This festival was also a reminder of the importance of free software, it’s role to provide opportunities in places where for whatever reasons education has not provided the tools to work with software. Access to source code, and in the particular case of livecoding, it’s celebration and use as material, breeds independence, and helps in the formation of groups such as the scene in Mexico City.
At only around 2 years old, the Mexican livecoding scene is pretty advanced. Here are images of (I think) all of the performances at /*vivo*/ (Simposio Internacional de Música y Código 2012) in Mexico City, which included lots of processing, fluxus, pure data and ATMEL processor bithop along with supercollider and plenty of non-digital techniques too. The from-scratch technique is considered important in Mexico, with most performances using this creative restriction to great effect. My comments below are firmly biased in favour of fluxus, not considering myself knowledgeable enough for thorough examinations of supercollider usage. Also there are probably mistakes and misappropriations – let me know!
Hernani Villaseñor, Julio Zaldívar (M0M0) – A performance of contrasts between Julio’s C coded 8bit-shifting ATMEL sounds and Hernani’s from scratch supercollider scripts, both building up in intensity through the performance, a great opener. A side effect of Julio using avrdude to upload code resulted in the periodic sonification of bytecode as it spilled into the digital to analogue converter during uploads. He was also using an oscilloscope to visualise the sound output, some of the code clearly designed for their visuals as well as crunchy sounds.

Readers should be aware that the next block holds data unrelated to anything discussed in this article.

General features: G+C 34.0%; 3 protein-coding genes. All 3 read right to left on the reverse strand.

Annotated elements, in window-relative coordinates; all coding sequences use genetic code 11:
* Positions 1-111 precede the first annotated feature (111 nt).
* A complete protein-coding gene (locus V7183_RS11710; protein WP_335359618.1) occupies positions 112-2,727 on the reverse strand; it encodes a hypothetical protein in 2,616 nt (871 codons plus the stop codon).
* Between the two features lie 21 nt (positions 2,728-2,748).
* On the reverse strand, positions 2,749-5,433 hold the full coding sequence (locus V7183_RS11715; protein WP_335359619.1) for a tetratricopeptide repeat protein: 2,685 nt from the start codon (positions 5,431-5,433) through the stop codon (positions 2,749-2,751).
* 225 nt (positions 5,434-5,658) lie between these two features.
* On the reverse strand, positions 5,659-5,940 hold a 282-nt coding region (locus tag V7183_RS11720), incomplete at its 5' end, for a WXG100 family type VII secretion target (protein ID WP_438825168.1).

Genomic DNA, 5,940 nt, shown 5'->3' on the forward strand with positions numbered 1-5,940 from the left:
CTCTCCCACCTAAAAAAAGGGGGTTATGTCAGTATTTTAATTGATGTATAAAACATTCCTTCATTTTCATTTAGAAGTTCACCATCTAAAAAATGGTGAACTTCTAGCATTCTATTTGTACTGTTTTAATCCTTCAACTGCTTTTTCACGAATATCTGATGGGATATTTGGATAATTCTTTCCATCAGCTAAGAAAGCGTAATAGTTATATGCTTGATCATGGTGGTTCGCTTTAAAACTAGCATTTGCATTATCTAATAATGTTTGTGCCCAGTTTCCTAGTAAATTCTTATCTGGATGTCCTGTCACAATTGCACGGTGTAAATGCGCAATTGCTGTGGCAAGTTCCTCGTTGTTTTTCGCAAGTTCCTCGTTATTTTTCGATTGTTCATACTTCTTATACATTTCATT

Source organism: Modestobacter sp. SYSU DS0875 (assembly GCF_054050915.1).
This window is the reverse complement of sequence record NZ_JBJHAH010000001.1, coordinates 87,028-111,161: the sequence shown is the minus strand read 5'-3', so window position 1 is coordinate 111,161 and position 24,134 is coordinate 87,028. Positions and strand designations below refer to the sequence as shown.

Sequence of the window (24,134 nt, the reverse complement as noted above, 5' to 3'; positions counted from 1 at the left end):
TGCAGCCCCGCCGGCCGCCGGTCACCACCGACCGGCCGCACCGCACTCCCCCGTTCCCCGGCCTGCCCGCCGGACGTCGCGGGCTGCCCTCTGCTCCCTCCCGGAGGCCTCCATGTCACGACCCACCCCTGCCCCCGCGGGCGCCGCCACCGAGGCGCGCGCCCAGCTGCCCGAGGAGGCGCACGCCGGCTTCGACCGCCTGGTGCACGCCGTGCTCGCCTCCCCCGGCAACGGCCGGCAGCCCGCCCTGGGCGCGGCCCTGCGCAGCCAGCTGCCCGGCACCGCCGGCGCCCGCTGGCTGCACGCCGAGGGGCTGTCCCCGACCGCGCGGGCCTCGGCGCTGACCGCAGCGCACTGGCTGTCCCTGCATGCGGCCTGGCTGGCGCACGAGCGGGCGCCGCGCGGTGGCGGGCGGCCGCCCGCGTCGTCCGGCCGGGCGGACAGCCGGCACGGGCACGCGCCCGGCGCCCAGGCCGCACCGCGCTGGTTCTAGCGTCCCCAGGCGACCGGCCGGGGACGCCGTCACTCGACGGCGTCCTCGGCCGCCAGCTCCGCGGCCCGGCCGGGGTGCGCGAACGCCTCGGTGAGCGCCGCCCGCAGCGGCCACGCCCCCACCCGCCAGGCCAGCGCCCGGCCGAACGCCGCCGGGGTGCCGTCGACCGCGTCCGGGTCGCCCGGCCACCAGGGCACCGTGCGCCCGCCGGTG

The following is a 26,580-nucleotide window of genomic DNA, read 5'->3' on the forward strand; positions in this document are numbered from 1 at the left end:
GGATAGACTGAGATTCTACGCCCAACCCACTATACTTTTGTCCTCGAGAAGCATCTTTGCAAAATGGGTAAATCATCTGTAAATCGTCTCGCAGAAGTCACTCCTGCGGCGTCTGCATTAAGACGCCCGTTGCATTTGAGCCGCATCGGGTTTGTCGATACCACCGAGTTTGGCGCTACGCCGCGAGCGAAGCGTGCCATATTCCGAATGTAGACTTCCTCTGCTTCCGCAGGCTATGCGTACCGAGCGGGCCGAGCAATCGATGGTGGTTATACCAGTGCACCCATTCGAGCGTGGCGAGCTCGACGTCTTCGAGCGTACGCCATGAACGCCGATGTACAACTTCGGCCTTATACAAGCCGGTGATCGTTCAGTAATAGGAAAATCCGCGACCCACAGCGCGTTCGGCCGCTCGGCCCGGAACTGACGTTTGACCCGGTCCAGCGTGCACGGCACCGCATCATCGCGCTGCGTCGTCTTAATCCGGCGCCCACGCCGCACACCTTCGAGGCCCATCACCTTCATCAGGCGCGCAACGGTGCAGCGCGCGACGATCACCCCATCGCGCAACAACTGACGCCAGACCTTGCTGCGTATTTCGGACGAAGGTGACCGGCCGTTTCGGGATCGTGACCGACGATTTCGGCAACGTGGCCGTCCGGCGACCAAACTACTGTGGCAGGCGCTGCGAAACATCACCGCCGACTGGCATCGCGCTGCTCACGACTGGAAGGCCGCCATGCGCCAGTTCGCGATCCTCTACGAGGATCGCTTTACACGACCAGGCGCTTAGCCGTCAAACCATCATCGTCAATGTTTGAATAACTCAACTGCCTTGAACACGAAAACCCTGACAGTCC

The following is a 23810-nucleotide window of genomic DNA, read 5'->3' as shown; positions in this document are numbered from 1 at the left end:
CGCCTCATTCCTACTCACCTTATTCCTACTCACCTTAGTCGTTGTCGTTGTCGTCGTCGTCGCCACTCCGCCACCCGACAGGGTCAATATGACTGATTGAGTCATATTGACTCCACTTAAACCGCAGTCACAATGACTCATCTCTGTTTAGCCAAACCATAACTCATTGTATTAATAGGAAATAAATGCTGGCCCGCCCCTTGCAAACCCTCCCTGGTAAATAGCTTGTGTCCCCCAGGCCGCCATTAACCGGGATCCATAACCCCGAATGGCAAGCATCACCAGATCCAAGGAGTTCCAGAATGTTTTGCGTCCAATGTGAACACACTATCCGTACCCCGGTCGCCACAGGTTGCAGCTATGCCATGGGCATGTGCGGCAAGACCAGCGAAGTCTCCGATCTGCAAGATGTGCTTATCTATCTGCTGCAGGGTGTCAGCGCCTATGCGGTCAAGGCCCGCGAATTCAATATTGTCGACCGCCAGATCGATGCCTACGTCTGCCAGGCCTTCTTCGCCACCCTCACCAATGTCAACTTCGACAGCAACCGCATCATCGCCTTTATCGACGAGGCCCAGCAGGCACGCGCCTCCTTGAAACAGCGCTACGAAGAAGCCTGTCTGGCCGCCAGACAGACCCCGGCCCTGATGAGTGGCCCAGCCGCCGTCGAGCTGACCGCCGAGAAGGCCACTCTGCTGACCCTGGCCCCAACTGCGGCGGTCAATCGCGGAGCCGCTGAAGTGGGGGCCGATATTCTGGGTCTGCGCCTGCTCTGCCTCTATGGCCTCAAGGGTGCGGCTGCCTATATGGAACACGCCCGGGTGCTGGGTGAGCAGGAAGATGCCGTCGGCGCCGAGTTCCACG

Mitzi Olvera and Alejandro Franco – I’d been aware of Mitzi’s work for a while from her fluxus videos online so it was great to see this performance, she made good use of the fluxus immediate mode primitives, and started off with restricting them to points mode only, while building up a complex set of recursive patterns and switching render hints to break the performance down into distinct sections. She neatly transitioned from the initial hard lines and shapes all the way to softened transparent clouds. Meanwhile Alejandro built up the mix and blasted us with Karplus Strong synthesis, eventually forcing scserver to it’s knees by flooding it with silent events.
Julian Rohrhuber, Alberto de Campo – A good chunk of powerbooks unplugged (plugged in) from Julian and Alberto, starting with a short improvisation before switching to a full composition explored within the republic framework, sharing code and blending their identities.
Martín Zumaya (Stereo Vision), José Carlos Hasbun (joseCaos) – It was good to see Processing in use for livecoding, and Martin improvised a broad range of material until concentrating on iconic minimal constructions that matched well with José’s sounds – a steady build up of dark poly-rhythmic beats with some crazy feedback filtering mapped to the mouse coordinates to keep things fluid and unpredictable.